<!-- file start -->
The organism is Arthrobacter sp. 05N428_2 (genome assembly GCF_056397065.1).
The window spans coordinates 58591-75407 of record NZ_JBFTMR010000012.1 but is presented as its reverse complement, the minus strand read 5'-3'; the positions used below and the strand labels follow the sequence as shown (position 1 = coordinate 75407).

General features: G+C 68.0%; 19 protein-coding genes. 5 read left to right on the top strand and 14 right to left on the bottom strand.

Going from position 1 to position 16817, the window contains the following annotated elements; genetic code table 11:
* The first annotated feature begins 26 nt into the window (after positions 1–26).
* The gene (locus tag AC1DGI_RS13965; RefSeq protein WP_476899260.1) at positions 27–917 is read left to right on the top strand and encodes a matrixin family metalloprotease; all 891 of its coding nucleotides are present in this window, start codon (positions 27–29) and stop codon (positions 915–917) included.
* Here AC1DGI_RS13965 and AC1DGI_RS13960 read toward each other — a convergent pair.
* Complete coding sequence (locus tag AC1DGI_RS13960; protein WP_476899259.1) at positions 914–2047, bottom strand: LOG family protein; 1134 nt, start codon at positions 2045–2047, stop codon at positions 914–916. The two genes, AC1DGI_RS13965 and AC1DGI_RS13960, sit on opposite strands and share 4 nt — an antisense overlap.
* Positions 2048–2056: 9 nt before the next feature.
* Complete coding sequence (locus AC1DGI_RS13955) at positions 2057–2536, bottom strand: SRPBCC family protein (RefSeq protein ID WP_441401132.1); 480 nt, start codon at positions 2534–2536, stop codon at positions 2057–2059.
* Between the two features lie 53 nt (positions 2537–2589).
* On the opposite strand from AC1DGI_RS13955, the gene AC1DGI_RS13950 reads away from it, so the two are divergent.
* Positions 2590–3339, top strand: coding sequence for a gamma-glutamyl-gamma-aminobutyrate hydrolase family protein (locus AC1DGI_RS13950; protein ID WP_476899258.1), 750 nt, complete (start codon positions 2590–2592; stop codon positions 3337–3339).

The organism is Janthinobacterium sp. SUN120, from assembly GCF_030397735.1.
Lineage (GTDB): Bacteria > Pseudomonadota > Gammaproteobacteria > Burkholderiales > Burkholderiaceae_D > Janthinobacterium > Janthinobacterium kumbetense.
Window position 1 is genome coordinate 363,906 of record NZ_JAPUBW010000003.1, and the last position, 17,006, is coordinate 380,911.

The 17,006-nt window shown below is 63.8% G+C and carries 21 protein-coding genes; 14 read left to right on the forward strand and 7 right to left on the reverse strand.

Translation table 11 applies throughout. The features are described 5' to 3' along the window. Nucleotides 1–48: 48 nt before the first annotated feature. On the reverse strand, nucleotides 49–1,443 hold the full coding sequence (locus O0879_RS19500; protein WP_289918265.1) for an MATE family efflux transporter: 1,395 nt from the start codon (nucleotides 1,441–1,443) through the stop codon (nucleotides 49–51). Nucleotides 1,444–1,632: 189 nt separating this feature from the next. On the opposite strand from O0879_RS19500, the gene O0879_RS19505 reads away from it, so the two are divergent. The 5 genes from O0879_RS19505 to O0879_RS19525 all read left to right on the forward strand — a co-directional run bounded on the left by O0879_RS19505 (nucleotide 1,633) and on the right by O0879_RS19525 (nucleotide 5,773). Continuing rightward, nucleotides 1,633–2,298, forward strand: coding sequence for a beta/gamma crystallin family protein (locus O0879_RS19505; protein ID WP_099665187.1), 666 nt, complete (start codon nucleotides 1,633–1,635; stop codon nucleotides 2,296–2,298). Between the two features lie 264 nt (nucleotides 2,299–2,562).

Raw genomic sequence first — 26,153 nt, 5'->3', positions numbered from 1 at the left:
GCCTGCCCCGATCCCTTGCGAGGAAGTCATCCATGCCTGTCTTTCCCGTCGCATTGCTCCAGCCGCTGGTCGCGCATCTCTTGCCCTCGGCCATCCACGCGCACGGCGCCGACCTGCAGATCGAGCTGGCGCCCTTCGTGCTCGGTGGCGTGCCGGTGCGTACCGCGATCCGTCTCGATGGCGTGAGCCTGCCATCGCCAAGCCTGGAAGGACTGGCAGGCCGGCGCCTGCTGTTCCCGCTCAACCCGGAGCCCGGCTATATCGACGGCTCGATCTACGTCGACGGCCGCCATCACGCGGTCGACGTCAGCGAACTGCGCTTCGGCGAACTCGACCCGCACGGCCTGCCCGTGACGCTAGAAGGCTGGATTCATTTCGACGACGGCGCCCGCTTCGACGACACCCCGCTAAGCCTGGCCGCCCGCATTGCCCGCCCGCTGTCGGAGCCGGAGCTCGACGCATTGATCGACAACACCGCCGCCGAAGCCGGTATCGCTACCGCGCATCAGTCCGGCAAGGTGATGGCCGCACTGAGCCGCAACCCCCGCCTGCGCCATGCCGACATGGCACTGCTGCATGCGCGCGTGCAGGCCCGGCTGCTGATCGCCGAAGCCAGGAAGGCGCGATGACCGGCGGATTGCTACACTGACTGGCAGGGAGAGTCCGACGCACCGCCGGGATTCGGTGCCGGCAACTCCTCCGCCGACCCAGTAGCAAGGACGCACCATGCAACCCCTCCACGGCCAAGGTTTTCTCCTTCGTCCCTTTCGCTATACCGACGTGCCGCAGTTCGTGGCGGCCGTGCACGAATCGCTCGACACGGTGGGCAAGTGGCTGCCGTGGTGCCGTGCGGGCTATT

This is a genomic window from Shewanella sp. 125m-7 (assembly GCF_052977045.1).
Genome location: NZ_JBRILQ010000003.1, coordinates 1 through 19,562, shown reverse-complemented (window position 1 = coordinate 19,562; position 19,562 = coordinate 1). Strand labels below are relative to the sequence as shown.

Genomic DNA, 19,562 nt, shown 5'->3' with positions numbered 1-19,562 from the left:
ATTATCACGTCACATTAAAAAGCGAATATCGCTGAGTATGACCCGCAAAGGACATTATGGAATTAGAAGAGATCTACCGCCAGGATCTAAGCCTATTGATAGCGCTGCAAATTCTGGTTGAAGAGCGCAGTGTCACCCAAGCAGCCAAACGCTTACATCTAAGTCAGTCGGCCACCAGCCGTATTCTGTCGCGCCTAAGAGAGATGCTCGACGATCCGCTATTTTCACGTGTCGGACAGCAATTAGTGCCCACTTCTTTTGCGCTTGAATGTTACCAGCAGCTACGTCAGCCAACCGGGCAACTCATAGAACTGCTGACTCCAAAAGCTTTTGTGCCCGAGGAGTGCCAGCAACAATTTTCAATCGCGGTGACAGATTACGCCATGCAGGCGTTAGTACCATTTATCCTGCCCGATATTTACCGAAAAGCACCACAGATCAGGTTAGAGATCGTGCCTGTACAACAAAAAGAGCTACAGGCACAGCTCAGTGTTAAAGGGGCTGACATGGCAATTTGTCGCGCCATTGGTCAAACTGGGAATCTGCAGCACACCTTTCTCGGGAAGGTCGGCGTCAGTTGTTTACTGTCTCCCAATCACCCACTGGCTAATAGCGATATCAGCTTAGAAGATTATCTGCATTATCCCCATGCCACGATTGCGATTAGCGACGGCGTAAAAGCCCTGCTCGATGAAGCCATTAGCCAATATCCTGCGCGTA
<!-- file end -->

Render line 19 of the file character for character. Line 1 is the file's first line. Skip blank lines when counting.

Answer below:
Raw genomic sequence first — 26,153 nt, 5'->3', positions numbered from 1 at the left: